Mount Song “Mount Song” (Suncave Recordings, 2017)

You know that hazy rock sound, the one where the songs seem to drift along on a kind of medicated meander? That’s what Mount Song do. They never push too hard the songs that aren’t suffused with energy; they’re more a close your eyes watch the patterns form on the back of your eyelids kind of a band. They are Swedish (I don’t think that matters) led by Jacob Johansson, but they could be from anywhere, they could be from Oklahoma. I think the Flaming Lips (pre Soft Bulletin) are an influence and there are also echoes of Radiohead – Wake Up has that feeling, it simmers along bursts into choruses, while Guitar on Fire is a smoulder rather than a blaze. Continue reading “Mount Song “Mount Song” (Suncave Recordings, 2017)”

Sarah Jane Scouten “When The Bloom Falls From The Rose” (Light Organ Records 2017)

Opening with the stately ‘Acre of Shells,’ this album sets its stall out from the very off, with crystal clear production illuminating each instrument and elevating the Patsy Cline like vocals to front and centre. This is even evident in the scuzzy, garage rock style second track ‘Bang, Bang’, a shouty, rocky nonsense that leavens the staid pill of track one. This is echoed by the similarly upbeat ‘Paul’ but otherwise this album is more about reflections in a traditional folky/ country style. Continue reading “Sarah Jane Scouten “When The Bloom Falls From The Rose” (Light Organ Records 2017)”

Matt Waldon ”Grow Up” (Independent, 2017)

In many ways beginning a record with an instrumental track is a big risk in the days of instant gratification and snap judgements on an artist. However, if you have stumbled across Matt’s music you are likely not to be the kind of listener who is so fickle, since Waldon’s craft is not of sexy radio singles, but of heavy-hitting music bordering on Rock. 7 Beers is our first taste of him as a vocalist, and with a driving electric guitar and drum rhythm, his grungy, gravely vocals match the style very well, much like Steve Earle can on some of his rockier tracks. Similarly, 14 Rooms has a rock vibe, albeit with a more melodic guitar backing and slightly softer vocals. Continue reading “Matt Waldon ”Grow Up” (Independent, 2017)”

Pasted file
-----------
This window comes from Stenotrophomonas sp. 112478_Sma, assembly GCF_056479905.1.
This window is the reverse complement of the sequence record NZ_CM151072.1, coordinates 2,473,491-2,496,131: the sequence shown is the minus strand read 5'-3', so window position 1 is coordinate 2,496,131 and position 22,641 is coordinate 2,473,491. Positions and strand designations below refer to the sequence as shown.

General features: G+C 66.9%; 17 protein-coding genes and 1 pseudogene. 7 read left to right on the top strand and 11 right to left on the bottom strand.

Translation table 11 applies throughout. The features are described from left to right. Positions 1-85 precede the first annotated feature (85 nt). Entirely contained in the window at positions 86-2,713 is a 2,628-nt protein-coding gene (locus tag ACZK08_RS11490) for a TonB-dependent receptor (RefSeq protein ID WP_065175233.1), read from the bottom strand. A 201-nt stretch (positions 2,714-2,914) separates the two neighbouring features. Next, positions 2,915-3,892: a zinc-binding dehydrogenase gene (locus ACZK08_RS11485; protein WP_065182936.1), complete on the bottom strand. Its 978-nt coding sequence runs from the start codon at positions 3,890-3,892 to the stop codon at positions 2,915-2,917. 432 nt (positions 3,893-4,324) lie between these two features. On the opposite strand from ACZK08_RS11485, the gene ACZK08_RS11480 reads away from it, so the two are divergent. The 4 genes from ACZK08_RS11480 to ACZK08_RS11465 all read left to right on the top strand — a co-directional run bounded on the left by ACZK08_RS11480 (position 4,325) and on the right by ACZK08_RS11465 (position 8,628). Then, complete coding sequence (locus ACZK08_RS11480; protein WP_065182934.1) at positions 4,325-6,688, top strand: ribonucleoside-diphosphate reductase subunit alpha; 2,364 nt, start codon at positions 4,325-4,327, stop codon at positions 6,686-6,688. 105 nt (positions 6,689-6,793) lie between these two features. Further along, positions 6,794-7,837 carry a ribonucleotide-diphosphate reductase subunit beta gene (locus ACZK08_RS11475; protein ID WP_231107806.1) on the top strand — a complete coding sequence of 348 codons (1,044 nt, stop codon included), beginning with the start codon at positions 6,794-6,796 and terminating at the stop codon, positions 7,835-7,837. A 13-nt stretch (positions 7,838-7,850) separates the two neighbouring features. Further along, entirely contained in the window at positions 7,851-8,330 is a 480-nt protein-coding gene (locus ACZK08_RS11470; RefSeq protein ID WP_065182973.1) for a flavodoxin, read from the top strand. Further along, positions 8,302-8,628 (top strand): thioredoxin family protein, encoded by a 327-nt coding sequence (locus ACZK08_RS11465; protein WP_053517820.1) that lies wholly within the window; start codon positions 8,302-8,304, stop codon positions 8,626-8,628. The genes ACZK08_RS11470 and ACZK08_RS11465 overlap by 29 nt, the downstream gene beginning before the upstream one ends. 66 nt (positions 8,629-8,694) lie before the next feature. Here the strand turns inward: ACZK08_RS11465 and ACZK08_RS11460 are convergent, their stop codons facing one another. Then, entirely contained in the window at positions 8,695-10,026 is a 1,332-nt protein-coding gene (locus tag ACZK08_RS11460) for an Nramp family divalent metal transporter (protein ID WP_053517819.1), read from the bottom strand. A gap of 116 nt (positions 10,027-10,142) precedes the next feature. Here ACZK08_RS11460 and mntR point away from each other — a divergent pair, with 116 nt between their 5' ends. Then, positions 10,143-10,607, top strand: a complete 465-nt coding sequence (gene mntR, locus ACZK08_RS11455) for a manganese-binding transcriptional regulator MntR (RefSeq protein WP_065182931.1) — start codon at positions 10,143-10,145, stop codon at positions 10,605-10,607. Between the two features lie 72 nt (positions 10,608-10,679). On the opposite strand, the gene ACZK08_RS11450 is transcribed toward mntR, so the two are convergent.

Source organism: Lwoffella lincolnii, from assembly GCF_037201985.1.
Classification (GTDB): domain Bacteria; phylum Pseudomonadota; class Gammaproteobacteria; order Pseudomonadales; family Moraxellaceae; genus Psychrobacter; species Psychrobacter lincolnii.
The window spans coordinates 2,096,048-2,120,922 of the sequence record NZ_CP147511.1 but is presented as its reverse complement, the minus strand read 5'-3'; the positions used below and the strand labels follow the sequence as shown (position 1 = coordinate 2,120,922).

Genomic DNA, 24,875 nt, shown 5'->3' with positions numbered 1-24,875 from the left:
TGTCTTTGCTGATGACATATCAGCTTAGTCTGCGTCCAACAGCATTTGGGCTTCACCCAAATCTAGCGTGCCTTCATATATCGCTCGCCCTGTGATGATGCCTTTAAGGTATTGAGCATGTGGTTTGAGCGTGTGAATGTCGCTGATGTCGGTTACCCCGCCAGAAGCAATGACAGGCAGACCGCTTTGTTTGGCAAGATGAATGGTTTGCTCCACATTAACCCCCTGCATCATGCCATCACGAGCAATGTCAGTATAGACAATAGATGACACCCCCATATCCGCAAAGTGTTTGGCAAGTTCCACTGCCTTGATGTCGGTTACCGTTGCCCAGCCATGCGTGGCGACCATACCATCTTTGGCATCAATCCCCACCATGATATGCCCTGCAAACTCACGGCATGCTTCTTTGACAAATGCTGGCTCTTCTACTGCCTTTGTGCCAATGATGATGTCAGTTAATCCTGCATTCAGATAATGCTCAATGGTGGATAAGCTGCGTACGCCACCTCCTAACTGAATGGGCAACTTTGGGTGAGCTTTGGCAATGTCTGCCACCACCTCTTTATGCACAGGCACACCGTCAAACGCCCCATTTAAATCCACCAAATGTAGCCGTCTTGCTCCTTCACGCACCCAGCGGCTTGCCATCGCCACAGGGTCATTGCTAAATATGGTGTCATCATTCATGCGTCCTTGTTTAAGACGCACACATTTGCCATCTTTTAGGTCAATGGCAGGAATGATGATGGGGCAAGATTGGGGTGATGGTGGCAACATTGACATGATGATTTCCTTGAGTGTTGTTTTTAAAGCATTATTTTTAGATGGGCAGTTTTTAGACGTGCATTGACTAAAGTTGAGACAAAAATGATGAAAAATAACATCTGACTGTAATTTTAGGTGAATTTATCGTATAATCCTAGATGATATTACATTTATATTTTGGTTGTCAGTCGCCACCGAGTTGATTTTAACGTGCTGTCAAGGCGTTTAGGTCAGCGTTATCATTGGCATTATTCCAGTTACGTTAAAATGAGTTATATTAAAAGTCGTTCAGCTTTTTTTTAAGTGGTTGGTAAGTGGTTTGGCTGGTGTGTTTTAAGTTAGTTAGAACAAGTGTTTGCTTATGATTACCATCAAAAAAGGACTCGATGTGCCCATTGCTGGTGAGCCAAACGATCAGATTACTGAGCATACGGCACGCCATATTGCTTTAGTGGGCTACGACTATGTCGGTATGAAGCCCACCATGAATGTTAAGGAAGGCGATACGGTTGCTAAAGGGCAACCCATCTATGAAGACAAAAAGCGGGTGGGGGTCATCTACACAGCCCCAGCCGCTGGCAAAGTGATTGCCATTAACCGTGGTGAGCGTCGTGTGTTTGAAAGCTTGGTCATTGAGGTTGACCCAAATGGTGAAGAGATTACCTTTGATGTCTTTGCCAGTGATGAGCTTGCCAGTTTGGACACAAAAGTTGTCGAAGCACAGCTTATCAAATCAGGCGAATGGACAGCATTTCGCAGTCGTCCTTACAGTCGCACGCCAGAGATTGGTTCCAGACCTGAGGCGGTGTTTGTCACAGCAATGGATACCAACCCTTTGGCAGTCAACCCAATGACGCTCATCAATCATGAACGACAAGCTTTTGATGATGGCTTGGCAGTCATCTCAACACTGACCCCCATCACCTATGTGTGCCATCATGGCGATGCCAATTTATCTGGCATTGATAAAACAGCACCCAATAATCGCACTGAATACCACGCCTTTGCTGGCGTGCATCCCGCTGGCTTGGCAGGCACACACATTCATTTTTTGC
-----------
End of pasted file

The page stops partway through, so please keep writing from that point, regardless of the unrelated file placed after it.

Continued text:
Mekons “Existentialism” (Bloodshot, 2017)

It would be a terrible thing were you to be unfamiliar with The Mekons. Over almost 40 years they’ve recorded more than 20 albums of punky, post-punky and folky music that is at worst okay, generally very good and occasionally excellent (see 1989’s The Mekons Rock ‘n’ Roll, for example). That said, if you are indeed unfamiliar with The Mekons, this is either the best place to start, or the worst. Recorded shortly after composition, these 12 songs were recorded in one take around a single microphone in July 2015 with 75 die-hard Mekons, fans who themselves become part of the process, at the Jalopy Theatre in Brooklyn. Part performance art, part album.  Continue reading “Mekons “Existentialism” (Bloodshot, 2017)”

Dan Raza ”Two” (Independent, 2017)

Growing up in the Home Counties to British & Indian descent, Dan Raza is a soft-sounding songwriter of sincere disposition. His record ”Two” is an impressive mix of musical styles and instrumentation, from the electric organ to the accordion and fiddle. This creates an interesting listen and an intriguing record. Silent’s The Night Wind kicks off the record, with an acoustic, sincere vibe. This is a good introduction to Dan as a writer and musician, with a whole host of influences, from celtic folk to the classic rock organ. This erupts in Payday which is a blues-rock song with a slight twist of heavy fiddle in the verses and Dan’s vocals not quite possessing the depth or grit to make it quite as deep as Rock ‘n  Roll goes. Continue reading “Dan Raza ”Two” (Independent, 2017)”

Alex Seel ”Circles EP” (Independent, 2017)

Native of the UK, Alex Seel has been steeped in folk music, and this is audible in the guitar playing on this ”Circles EP”, especially in the title track kicking off the EP. With gorgeously rich picking and with vocals almost secondary, this feels quite authentic and without polish. There is more of a full beat on Broken Faucet, which adopts more percussion and bass to create a richer sound. There is also a bit more bounce and power in the vocals, particularly in the chorus which uses more different rhythms to keep the listener interested. Continue reading “Alex Seel ”Circles EP” (Independent, 2017)”

Alice Howe “You’ve Been Away So Long” (Fish Records, 2017)

Alice Howe’s journey as a musician takes in all points of the compass. Hailing from Boston, she recorded her new EP on the opposite coast of the US in Seattle. And while the record traces her time in the Pacific Northwest the influences she cites look hundreds of miles to the south to the Californian Laurel Canyon of Joni Mitchell. To her name could easily be added another – and with it a move back east to Nashville – Gillian Welch. In which case, the Dave Rawlings to Howe’s Welch is multi-instrumentalist Jeff Fielder whose plaintive guitar augments her songs’ emotions or articulates what the words cannot or dare not say.  Continue reading “Alice Howe “You’ve Been Away So Long” (Fish Records, 2017)”